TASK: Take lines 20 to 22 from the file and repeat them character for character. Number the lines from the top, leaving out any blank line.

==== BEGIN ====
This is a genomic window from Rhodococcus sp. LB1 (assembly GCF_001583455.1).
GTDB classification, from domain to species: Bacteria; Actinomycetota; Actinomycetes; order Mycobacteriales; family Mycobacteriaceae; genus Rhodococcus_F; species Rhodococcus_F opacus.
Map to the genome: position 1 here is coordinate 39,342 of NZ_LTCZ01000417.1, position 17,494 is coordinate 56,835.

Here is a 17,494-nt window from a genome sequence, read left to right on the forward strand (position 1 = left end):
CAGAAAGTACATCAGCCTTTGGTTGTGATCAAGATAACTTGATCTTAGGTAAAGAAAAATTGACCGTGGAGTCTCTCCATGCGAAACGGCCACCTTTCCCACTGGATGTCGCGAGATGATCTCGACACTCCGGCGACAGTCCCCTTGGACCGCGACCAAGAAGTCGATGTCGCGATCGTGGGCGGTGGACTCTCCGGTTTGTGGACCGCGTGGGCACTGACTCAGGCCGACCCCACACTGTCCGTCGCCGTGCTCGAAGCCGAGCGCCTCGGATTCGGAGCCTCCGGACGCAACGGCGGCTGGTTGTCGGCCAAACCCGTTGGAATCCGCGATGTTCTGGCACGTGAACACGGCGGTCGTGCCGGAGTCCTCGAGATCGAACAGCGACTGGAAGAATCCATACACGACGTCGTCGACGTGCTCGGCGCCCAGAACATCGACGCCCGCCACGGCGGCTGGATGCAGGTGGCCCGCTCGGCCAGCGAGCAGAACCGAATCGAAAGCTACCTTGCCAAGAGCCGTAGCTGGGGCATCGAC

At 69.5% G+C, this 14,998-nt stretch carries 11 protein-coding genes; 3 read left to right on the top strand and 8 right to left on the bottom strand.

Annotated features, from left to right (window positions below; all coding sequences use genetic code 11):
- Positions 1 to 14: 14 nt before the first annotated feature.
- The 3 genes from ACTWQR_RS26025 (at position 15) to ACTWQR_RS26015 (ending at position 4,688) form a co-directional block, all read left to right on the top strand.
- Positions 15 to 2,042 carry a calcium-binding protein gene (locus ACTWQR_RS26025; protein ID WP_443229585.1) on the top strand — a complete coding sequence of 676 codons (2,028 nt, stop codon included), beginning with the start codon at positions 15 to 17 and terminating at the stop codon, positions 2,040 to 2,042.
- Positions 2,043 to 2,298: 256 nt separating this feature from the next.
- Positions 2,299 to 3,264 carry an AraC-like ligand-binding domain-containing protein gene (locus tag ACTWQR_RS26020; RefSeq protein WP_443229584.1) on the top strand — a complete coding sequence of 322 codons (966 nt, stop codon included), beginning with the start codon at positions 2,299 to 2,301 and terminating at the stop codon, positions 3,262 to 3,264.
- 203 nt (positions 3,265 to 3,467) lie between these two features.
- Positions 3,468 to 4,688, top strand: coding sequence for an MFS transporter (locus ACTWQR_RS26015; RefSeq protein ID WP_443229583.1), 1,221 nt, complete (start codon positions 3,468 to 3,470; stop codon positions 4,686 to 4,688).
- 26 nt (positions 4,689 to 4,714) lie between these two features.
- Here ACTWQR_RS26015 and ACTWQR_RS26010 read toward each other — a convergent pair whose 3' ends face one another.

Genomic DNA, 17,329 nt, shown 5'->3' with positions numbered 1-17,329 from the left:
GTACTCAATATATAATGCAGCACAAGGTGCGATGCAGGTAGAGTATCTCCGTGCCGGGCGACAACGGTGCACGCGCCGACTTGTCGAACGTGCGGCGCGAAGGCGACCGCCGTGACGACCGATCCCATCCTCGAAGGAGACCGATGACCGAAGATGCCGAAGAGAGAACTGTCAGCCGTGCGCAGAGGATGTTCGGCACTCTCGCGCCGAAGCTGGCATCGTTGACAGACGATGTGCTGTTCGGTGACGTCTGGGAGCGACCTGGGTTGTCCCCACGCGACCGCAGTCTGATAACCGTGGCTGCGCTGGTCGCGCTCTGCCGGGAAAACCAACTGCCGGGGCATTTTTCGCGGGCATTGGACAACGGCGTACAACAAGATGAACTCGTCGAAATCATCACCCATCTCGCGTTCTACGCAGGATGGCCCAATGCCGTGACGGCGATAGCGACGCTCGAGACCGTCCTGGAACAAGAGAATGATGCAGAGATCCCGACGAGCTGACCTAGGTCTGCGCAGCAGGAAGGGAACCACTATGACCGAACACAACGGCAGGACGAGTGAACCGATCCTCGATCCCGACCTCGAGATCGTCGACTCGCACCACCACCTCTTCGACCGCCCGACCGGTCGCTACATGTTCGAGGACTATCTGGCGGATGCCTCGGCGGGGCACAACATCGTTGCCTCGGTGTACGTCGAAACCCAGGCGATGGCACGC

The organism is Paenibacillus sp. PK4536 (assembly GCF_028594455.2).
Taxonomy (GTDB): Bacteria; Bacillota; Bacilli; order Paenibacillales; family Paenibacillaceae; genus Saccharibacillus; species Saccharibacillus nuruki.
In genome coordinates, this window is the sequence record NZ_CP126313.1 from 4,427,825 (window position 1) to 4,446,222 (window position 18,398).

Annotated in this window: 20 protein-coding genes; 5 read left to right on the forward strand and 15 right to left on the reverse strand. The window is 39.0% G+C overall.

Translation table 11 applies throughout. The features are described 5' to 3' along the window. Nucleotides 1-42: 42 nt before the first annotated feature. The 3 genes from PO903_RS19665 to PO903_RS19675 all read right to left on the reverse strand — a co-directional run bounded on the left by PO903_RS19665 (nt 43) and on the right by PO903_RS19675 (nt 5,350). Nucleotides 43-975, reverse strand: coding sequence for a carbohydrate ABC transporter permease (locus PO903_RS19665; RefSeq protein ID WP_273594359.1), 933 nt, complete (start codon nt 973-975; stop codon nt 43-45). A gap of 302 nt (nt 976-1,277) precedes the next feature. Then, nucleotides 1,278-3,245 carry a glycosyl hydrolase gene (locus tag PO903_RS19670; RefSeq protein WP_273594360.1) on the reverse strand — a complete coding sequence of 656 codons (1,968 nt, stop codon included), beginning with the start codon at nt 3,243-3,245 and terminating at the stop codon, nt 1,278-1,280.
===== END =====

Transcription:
Taxonomy (GTDB): Bacteria; Bacillota; Bacilli; order Paenibacillales; family Paenibacillaceae; genus Saccharibacillus; species Saccharibacillus nuruki.
In genome coordinates, this window is the sequence record NZ_CP126313.1 from 4,427,825 (window position 1) to 4,446,222 (window position 18,398).

Annotated in this window: 20 protein-coding genes; 5 read left to right on the forward strand and 15 right to left on the reverse strand. The window is 39.0% G+C overall.